Birger Sandzen (1871 - 1954)
Cedars in the Rockies, c. 1920
Oil on canvas
18 x 24 inches
Signed at lower left: Birger Sandzen
Dixon Gallery and Gardens, Memphis, Tennessee, April 5, 2009 - June 21, 2009
Zanesville Art Center, Zanesville, Ohio, August 1, 2009 - October 13, 2009
Mennello Museum of American Art, Orlando, Florida, Nov. 14, 2009 - Feb. 7, 2010
Morris Museum of Art, Augusta, Georgia, March 6, 2010 - May 30, 2010
Springfield Museum of Art, Springfield, Ohio, June 27, 2010 -September 19, 2010
Birger Sandzen was born in Bildsberg, Sweden in 1871. He received his art education in Europe, graduating in 1890 from the College of Skara in Sweden and then taking further study at the University of Lund. He was the pupil of Anders Zorn and studied painting at the Artists' League of Stockholm and then with Aman-Jean in Paris.
In 1894, he emigrated to Kansas where until 1945 he was a professor at Bethany College in Lindsborg, and from then until his death, professor emeritus. Throughout his career he was recognized as an innovative and accomplished impressionist landscape painter, his work seemingly evolved from Pointillism to a very personal style of bold color with masses of paint, akin to the Fauve painters.
His life in this isolated middle region of America led to the development of a strong expressionist style and manner of painting. SandzÚn interpreted the landscape. His motifs were planned by sketches and drawings. In an article published in 1915 he stated his views on the special relationship of landscape to the use of color: "I feel that one should be guided in both composition and use of color by the character of the landscape. There are western motifs out here, especially in a certain light (for example, in gray weather), which are distinguished by their majestic lines as in protruding rocks, rolling prairie and winding ravines. One should, when painting such motifs, first of all emphasize the rhythm and then sum up the color impression in a few large strokes. In other words: a severe decorative treatment is best adapted for this purpose. However, it should not be understood that color is less significant. No not at all. The color arrangement, however simple it may be, should support and enforce the lines. A false arrangement of color may completely destroy the rhythm. In the atmosphere in which the intensive light vibration and ring of color produce the great poser of light which is often the situation in the dry air of the Southwest -- it is clear that a color technique should be used that emphasizes the most characteristic feature of the landscape. One must then use pure colors which refract each other, but which through distance assimilate for the eye -- the so-called "optical" blending -- since the usual blending on the palette, the "pigmented blending," is not intensive enough and does not "vibrate.""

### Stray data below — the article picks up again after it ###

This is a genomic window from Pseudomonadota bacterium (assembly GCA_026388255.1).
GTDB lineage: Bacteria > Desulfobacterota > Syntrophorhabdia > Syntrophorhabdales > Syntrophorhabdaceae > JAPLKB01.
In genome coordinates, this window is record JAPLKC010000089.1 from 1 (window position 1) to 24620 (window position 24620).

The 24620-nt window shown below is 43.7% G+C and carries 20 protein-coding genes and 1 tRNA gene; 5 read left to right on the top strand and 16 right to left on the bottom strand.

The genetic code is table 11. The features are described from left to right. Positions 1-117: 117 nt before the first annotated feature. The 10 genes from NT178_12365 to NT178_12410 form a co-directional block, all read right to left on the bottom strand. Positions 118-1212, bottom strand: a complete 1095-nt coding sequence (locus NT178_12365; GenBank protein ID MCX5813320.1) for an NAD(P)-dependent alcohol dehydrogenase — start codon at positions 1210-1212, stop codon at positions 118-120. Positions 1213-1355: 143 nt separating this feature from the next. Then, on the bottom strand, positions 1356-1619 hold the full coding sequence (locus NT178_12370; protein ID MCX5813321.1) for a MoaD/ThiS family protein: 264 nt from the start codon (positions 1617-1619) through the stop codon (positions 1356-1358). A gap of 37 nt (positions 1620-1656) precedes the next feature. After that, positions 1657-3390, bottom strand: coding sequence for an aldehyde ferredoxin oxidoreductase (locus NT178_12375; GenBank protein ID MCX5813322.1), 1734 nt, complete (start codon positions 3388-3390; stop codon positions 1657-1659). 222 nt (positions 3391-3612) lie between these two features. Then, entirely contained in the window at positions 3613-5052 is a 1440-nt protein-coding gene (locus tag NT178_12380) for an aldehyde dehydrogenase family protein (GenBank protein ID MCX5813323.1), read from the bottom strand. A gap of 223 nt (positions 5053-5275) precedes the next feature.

During the Depression, he was a W.P.A. artist and was the author of a book titled With Brush and Pencil. "He was also a founding member of the Prairie Printmakers Society. In the 1930s, a handful of intaglio and block print artists from Wichita, Lawrence and El Dorado, Kansas met with Sandzen in his studio and under his direction created one of America's most successful print societies".